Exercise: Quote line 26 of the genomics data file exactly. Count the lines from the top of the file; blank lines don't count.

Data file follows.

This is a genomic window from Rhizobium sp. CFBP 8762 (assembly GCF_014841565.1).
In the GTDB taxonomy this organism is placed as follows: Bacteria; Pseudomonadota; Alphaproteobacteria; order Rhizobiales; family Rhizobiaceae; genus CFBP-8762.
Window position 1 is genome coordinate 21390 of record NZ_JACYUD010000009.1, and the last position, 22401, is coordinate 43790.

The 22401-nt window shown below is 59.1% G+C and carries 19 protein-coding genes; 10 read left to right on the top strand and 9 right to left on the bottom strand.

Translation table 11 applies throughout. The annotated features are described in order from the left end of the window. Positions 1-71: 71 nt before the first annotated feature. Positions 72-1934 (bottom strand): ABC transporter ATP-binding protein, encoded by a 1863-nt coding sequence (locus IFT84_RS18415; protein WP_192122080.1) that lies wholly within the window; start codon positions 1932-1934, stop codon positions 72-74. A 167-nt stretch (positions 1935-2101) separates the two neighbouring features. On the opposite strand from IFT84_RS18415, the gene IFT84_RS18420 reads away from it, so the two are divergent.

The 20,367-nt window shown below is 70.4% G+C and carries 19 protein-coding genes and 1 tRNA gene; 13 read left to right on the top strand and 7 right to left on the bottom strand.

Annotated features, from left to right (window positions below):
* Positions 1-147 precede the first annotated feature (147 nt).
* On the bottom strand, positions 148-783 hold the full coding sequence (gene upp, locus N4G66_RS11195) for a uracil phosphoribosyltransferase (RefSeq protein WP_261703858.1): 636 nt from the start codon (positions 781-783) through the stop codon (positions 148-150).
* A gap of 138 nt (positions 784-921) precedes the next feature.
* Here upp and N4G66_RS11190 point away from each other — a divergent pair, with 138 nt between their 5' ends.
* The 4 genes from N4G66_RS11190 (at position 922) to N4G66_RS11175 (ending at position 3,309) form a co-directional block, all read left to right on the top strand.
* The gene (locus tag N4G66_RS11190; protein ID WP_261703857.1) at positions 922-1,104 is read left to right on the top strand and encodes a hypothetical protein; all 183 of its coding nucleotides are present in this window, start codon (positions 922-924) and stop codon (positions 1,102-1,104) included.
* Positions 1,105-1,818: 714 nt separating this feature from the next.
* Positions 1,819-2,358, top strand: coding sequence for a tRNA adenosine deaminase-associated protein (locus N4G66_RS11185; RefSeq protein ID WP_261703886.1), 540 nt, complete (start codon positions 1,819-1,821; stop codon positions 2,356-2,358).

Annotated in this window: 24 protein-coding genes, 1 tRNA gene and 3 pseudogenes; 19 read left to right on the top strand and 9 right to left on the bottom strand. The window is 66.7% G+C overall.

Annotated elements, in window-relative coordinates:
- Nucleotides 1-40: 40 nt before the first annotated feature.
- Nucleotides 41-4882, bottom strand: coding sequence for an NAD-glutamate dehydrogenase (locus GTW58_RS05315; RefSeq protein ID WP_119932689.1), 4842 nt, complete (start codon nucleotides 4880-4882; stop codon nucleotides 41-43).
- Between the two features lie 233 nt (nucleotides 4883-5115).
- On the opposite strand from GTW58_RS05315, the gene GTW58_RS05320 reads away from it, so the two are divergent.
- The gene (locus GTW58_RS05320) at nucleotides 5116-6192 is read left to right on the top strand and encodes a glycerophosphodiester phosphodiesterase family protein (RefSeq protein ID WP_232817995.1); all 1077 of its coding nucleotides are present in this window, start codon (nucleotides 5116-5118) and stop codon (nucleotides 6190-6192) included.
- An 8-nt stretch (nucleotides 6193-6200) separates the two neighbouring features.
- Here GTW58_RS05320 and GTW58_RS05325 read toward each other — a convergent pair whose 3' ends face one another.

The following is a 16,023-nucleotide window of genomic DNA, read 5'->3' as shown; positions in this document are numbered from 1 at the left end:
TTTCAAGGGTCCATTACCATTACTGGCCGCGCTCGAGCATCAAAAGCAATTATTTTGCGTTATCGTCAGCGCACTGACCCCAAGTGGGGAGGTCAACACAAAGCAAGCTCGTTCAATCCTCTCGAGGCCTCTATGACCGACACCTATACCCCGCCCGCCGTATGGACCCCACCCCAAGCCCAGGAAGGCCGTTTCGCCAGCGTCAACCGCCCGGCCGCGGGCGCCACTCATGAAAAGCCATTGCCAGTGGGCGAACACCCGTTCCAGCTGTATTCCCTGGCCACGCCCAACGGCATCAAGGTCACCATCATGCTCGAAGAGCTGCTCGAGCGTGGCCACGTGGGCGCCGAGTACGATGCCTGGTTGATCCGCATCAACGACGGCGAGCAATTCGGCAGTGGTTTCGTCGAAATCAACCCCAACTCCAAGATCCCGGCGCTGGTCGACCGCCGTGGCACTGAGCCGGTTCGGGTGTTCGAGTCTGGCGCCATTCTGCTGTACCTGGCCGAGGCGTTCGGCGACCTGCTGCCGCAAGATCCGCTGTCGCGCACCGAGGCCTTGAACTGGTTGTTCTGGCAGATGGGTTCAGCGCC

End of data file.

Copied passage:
TTTCAAGGGTCCATTACCATTACTGGCCGCGCTCGAGCATCAAAAGCAATTATTTTGCGTTATCGTCAGCGCACTGACCCCAAGTGGGGAGGTCAACACAAAGCAAGCTCGTTCAATCCTCTCGAGGCCTCTATGACCGACACCTATACCCCGCCCGCCGTATGGACCCCACCCCAAGCCCAGGAAGGCCGTTTCGCCAGCGTCAACCGCCCGGCCGCGGGCGCCACTCATGAAAAGCCATTGCCAGTGGGCGAACACCCGTTCCAGCTGTATTCCCTGGCCACGCCCAACGGCATCAAGGTCACCATCATGCTCGAAGAGCTGCTCGAGCGTGGCCACGTGGGCGCCGAGTACGATGCCTGGTTGATCCGCATCAACGACGGCGAGCAATTCGGCAGTGGTTTCGTCGAAATCAACCCCAACTCCAAGATCCCGGCGCTGGTCGACCGCCGTGGCACTGAGCCGGTTCGGGTGTTCGAGTCTGGCGCCATTCTGCTGTACCTGGCCGAGGCGTTCGGCGACCTGCTGCCGCAAGATCCGCTGTCGCGCACCGAGGCCTTGAACTGGTTGTTCTGGCAGATGGGTTCAGCGCC